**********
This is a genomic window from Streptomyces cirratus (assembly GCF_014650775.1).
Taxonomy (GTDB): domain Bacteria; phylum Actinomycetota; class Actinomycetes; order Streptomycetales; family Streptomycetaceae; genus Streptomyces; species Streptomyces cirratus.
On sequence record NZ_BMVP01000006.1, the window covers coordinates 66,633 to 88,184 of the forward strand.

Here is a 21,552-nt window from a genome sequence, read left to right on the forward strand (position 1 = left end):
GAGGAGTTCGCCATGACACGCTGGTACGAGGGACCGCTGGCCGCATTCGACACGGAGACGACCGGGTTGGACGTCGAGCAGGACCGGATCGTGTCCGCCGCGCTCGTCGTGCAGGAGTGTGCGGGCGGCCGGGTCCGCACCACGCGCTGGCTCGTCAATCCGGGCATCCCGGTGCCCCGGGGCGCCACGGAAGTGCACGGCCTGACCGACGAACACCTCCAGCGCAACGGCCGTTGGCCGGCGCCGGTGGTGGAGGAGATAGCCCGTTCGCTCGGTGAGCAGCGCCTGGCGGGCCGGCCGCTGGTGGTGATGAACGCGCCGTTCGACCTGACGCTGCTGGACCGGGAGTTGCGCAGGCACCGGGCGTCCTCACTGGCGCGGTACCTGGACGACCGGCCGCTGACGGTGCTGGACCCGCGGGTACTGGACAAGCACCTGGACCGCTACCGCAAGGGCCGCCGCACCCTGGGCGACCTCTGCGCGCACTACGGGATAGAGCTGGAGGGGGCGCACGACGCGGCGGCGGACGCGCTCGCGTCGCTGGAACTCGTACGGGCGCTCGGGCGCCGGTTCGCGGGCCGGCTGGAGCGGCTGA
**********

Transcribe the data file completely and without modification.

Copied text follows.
This is a genomic window from Streptomyces cirratus (assembly GCF_014650775.1).
Taxonomy (GTDB): domain Bacteria; phylum Actinomycetota; class Actinomycetes; order Streptomycetales; family Streptomycetaceae; genus Streptomyces; species Streptomyces cirratus.
On sequence record NZ_BMVP01000006.1, the window covers coordinates 66,633 to 88,184 of the forward strand.

Here is a 21,552-nt window from a genome sequence, read left to right on the forward strand (position 1 = left end):
GAGGAGTTCGCCATGACACGCTGGTACGAGGGACCGCTGGCCGCATTCGACACGGAGACGACCGGGTTGGACGTCGAGCAGGACCGGATCGTGTCCGCCGCGCTCGTCGTGCAGGAGTGTGCGGGCGGCCGGGTCCGCACCACGCGCTGGCTCGTCAATCCGGGCATCCCGGTGCCCCGGGGCGCCACGGAAGTGCACGGCCTGACCGACGAACACCTCCAGCGCAACGGCCGTTGGCCGGCGCCGGTGGTGGAGGAGATAGCCCGTTCGCTCGGTGAGCAGCGCCTGGCGGGCCGGCCGCTGGTGGTGATGAACGCGCCGTTCGACCTGACGCTGCTGGACCGGGAGTTGCGCAGGCACCGGGCGTCCTCACTGGCGCGGTACCTGGACGACCGGCCGCTGACGGTGCTGGACCCGCGGGTACTGGACAAGCACCTGGACCGCTACCGCAAGGGCCGCCGCACCCTGGGCGACCTCTGCGCGCACTACGGGATAGAGCTGGAGGGGGCGCACGACGCGGCGGCGGACGCGCTCGCGTCGCTGGAACTCGTACGGGCGCTCGGGCGCCGGTTCGCGGGCCGGCTGGAGCGGCTGA